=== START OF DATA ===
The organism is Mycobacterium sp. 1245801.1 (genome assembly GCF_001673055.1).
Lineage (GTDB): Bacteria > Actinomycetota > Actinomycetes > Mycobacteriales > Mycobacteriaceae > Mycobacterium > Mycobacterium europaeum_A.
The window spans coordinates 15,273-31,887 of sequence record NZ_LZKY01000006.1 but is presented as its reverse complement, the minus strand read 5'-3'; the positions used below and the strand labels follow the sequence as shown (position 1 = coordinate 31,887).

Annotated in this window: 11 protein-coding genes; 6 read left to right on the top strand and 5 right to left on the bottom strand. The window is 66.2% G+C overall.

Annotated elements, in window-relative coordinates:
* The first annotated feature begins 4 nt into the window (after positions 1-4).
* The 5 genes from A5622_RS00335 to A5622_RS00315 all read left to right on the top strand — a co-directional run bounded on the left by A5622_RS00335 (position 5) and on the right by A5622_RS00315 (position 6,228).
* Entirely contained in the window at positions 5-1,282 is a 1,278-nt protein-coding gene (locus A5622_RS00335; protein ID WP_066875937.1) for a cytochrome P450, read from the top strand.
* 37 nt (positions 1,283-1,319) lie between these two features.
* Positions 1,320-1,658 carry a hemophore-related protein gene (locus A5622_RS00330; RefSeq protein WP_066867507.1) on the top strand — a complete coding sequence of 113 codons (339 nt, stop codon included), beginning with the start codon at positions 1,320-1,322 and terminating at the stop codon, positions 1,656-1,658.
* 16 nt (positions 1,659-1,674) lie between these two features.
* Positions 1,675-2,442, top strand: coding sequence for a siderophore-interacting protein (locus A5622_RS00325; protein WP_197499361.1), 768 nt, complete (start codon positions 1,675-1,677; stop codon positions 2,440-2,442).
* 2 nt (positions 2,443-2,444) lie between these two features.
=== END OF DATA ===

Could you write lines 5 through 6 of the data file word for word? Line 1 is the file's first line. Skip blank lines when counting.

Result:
Annotated elements, in window-relative coordinates:
* The first annotated feature begins 4 nt into the window (after positions 1-4).